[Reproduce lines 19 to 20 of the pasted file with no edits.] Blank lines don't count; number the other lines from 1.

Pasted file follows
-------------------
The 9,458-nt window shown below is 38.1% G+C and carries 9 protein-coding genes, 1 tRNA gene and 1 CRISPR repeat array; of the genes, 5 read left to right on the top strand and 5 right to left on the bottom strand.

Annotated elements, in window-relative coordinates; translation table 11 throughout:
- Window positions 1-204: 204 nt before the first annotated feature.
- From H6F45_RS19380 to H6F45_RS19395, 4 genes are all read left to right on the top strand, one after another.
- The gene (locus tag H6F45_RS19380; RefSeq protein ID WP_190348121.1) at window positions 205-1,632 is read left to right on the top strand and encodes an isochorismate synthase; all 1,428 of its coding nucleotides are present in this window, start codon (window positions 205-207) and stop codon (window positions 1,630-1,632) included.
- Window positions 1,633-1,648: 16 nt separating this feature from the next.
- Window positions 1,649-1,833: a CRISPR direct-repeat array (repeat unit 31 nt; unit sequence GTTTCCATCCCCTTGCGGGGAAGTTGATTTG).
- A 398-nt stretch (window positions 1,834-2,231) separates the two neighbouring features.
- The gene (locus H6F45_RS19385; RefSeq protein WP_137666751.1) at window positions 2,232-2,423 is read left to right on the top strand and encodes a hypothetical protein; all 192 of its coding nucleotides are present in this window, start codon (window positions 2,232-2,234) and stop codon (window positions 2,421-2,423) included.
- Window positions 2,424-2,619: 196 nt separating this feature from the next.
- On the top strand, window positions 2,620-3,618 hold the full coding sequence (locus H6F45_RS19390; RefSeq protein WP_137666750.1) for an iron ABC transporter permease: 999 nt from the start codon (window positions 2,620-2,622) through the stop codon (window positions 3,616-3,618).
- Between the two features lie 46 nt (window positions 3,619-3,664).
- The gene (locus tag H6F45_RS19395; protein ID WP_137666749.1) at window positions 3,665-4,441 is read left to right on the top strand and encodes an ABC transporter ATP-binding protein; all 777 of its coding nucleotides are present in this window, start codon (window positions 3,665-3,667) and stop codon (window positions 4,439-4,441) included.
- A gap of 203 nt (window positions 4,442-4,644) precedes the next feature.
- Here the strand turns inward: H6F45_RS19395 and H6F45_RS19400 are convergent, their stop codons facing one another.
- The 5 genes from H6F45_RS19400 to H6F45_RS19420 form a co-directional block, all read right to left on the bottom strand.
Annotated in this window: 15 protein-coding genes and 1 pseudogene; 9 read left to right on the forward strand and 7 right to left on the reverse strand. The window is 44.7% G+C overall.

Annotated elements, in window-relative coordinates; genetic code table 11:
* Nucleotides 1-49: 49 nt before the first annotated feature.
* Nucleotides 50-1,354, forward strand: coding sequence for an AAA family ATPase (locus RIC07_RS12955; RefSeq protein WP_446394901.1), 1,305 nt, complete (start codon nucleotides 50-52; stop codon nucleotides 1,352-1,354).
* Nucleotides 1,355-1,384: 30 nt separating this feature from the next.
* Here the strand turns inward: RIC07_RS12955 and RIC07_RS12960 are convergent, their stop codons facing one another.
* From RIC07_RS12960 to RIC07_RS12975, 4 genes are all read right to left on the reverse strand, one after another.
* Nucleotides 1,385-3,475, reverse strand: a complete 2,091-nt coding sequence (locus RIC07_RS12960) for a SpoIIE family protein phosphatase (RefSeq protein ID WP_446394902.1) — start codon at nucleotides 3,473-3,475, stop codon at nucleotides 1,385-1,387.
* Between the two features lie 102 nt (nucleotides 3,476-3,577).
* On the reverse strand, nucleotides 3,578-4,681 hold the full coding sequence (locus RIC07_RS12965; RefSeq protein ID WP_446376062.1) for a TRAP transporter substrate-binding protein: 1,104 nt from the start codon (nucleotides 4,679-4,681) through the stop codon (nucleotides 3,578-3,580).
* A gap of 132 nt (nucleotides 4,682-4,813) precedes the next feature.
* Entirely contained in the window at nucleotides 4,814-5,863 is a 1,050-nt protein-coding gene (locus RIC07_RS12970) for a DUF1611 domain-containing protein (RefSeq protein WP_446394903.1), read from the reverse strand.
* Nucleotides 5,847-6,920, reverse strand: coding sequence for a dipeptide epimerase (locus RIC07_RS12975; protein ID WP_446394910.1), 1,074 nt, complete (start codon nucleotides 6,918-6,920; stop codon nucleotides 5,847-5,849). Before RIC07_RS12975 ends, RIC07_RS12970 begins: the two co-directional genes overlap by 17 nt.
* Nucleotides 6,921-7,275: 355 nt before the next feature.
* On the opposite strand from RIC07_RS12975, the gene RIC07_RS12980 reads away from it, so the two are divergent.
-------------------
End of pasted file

* Nucleotides 1-49: 49 nt before the first annotated feature.
* Nucleotides 50-1,354, forward strand: coding sequence for an AAA family ATPase (locus RIC07_RS12955; RefSeq protein WP_446394901.1), 1,305 nt, complete (start codon nucleotides 50-52; stop codon nucleotides 1,352-1,354).